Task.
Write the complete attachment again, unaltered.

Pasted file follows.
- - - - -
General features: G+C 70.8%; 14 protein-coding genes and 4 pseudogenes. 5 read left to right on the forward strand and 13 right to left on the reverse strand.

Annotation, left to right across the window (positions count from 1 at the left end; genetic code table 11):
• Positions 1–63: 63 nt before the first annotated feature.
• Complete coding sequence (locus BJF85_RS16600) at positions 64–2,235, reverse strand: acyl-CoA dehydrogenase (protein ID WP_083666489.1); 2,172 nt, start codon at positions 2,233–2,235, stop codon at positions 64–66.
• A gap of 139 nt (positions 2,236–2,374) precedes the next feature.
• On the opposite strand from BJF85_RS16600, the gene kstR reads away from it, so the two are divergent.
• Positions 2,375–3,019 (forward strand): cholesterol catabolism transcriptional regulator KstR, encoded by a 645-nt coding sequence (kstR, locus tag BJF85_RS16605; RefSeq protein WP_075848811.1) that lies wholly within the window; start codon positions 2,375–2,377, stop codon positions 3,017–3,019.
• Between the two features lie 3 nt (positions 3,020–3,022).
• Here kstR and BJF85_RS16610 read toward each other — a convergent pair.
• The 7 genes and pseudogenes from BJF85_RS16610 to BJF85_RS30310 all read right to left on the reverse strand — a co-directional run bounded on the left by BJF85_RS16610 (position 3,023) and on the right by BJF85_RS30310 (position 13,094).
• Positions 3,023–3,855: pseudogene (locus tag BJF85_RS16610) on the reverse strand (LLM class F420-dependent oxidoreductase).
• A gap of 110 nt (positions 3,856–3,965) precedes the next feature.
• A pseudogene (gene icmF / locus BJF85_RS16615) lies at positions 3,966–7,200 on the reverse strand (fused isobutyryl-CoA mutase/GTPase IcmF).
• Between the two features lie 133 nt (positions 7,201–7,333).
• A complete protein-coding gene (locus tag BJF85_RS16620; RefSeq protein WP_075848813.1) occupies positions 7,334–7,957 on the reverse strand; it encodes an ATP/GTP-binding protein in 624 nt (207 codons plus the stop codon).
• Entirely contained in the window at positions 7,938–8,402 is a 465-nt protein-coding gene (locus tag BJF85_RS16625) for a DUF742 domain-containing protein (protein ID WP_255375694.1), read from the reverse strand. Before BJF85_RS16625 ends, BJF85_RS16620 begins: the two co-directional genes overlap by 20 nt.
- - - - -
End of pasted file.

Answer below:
General features: G+C 70.8%; 14 protein-coding genes and 4 pseudogenes. 5 read left to right on the forward strand and 13 right to left on the reverse strand.

Annotation, left to right across the window (positions count from 1 at the left end; genetic code table 11):
• Positions 1–63: 63 nt before the first annotated feature.
• Complete coding sequence (locus BJF85_RS16600) at positions 64–2,235, reverse strand: acyl-CoA dehydrogenase (protein ID WP_083666489.1); 2,172 nt, start codon at positions 2,233–2,235, stop codon at positions 64–66.
• A gap of 139 nt (positions 2,236–2,374) precedes the next feature.
• On the opposite strand from BJF85_RS16600, the gene kstR reads away from it, so the two are divergent.
• Positions 2,375–3,019 (forward strand): cholesterol catabolism transcriptional regulator KstR, encoded by a 645-nt coding sequence (kstR, locus tag BJF85_RS16605; RefSeq protein WP_075848811.1) that lies wholly within the window; start codon positions 2,375–2,377, stop codon positions 3,017–3,019.
• Between the two features lie 3 nt (positions 3,020–3,022).
• Here kstR and BJF85_RS16610 read toward each other — a convergent pair.
• The 7 genes and pseudogenes from BJF85_RS16610 to BJF85_RS30310 all read right to left on the reverse strand — a co-directional run bounded on the left by BJF85_RS16610 (position 3,023) and on the right by BJF85_RS30310 (position 13,094).
• Positions 3,023–3,855: pseudogene (locus tag BJF85_RS16610) on the reverse strand (LLM class F420-dependent oxidoreductase).
• A gap of 110 nt (positions 3,856–3,965) precedes the next feature.
• A pseudogene (gene icmF / locus BJF85_RS16615) lies at positions 3,966–7,200 on the reverse strand (fused isobutyryl-CoA mutase/GTPase IcmF).
• Between the two features lie 133 nt (positions 7,201–7,333).
• A complete protein-coding gene (locus tag BJF85_RS16620; RefSeq protein WP_075848813.1) occupies positions 7,334–7,957 on the reverse strand; it encodes an ATP/GTP-binding protein in 624 nt (207 codons plus the stop codon).
• Entirely contained in the window at positions 7,938–8,402 is a 465-nt protein-coding gene (locus tag BJF85_RS16625) for a DUF742 domain-containing protein (protein ID WP_255375694.1), read from the reverse strand. Before BJF85_RS16625 ends, BJF85_RS16620 begins: the two co-directional genes overlap by 20 nt.